Afghanistan has invited India to join a new regional consultative mechanism to weigh in on the critical challenges facing the war-torn country. The new body, a 6+1 group, will include India, Pakistan, Iran, Russia, the US and China in addition to Afghanistan.
Afghan national security adviser Hanif Atmar announced the new group to foreign envoys in Kabul earlier this week. The new group may not be an alternative to the “quadrilateral” because that is dominated by the US and Pakistan and buttressed by China aimed at pushing a reconciliation between Taliban and Kabul.
The new grouping somewhat mirrors the special envoys’ club, International Contact Group (ICG). Since Afghanistan is taking the lead in the new mechanism, it is expected that it will have a greater say in the group. Among the three new members, Iran had already asked to be part of the quadrilateral, but neither Pakistan nor the US was willing. Russia’s presence is likely to irritate the US which believes the former is inserting itself in conflicts to stay relevant globally. Sources said there was some thought of working out a new “quadrilateral” which would include India, Iran and Russia. But this would evoke memories of the supporters of the erstwhile Northern Alliance, and would pit India and the US at odds. Therefore, in the interest of transparency, the group is now a 6+1format.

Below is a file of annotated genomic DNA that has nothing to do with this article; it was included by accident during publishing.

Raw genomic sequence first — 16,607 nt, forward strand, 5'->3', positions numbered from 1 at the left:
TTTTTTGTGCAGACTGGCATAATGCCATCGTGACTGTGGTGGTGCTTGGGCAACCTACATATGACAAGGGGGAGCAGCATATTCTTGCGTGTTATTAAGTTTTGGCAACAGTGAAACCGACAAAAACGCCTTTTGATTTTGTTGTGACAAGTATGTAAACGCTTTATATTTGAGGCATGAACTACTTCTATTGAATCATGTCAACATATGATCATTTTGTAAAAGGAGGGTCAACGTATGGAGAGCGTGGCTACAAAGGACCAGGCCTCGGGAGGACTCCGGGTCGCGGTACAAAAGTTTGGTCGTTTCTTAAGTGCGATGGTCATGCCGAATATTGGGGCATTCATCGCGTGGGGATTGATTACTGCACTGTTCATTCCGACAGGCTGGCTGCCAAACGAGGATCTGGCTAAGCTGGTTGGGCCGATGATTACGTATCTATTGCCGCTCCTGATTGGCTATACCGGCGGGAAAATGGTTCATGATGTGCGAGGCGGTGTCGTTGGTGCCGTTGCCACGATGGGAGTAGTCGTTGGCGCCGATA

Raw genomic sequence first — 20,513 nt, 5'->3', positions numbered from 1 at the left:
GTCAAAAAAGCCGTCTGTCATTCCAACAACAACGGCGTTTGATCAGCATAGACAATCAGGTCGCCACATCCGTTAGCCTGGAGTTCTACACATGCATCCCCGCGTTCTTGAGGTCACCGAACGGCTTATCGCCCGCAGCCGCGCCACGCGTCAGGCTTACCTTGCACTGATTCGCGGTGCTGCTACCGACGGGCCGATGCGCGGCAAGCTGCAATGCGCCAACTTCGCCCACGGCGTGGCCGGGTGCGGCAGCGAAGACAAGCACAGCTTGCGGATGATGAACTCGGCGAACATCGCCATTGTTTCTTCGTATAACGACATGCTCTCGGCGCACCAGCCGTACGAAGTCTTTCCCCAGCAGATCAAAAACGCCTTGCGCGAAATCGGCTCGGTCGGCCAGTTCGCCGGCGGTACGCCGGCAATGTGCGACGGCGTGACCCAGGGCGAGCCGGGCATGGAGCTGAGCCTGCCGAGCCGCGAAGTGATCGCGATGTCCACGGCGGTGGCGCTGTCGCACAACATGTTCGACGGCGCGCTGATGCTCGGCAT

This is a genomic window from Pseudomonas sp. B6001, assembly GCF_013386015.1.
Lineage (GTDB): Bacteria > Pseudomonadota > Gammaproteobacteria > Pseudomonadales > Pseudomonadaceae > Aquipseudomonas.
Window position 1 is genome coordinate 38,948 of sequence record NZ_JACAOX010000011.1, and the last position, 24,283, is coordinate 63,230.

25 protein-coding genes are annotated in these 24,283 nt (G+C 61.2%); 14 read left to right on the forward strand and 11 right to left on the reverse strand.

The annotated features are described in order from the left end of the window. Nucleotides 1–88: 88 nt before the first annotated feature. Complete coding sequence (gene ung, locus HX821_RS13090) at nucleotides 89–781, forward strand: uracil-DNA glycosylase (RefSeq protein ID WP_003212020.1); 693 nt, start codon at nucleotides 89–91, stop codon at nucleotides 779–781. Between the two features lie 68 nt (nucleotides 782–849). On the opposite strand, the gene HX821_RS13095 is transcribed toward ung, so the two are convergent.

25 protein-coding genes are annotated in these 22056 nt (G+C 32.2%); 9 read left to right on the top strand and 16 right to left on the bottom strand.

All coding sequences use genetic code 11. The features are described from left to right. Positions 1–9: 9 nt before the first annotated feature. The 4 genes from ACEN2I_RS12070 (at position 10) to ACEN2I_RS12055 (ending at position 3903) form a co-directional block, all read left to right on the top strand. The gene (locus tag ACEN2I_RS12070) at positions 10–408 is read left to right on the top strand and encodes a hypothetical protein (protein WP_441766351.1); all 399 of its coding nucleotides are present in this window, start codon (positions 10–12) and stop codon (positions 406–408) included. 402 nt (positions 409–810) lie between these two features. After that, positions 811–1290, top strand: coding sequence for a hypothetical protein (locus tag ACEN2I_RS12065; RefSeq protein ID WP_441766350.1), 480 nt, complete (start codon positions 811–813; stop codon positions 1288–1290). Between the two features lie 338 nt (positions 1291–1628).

The quadrilateral met yet again in Kabul on Tuesday, but the prospects of a reconciliation with Taliban in the near future are slim, though the US and Pakistan are pushing it.
At a discussion on Tuesday between four former Indian ambassadors to Afghanistan – Vivek Katju, Rakesh Sood, Jayant Prasad and Amar Sinha – organised by the Ananta Aspen Centre, the envoys expressed apprehension that the Taliban’s resurgence in Afghanistan was virulent and spreading far beyond the south and south-east of the country supported by Pakistan.
There have been some questions regarding the fate of Mullah Mansour, who was appointed Taliban chief after the revelation of Mullah Omar’s death. But the Indian envoys agreed that Mansour’s campaigns in Afghanistan were being controlled and calibrated by Pakistan. Katju said, “We have to understand that Pakistan wants to curtail India’s presence in Afghanistan.” (Times of India)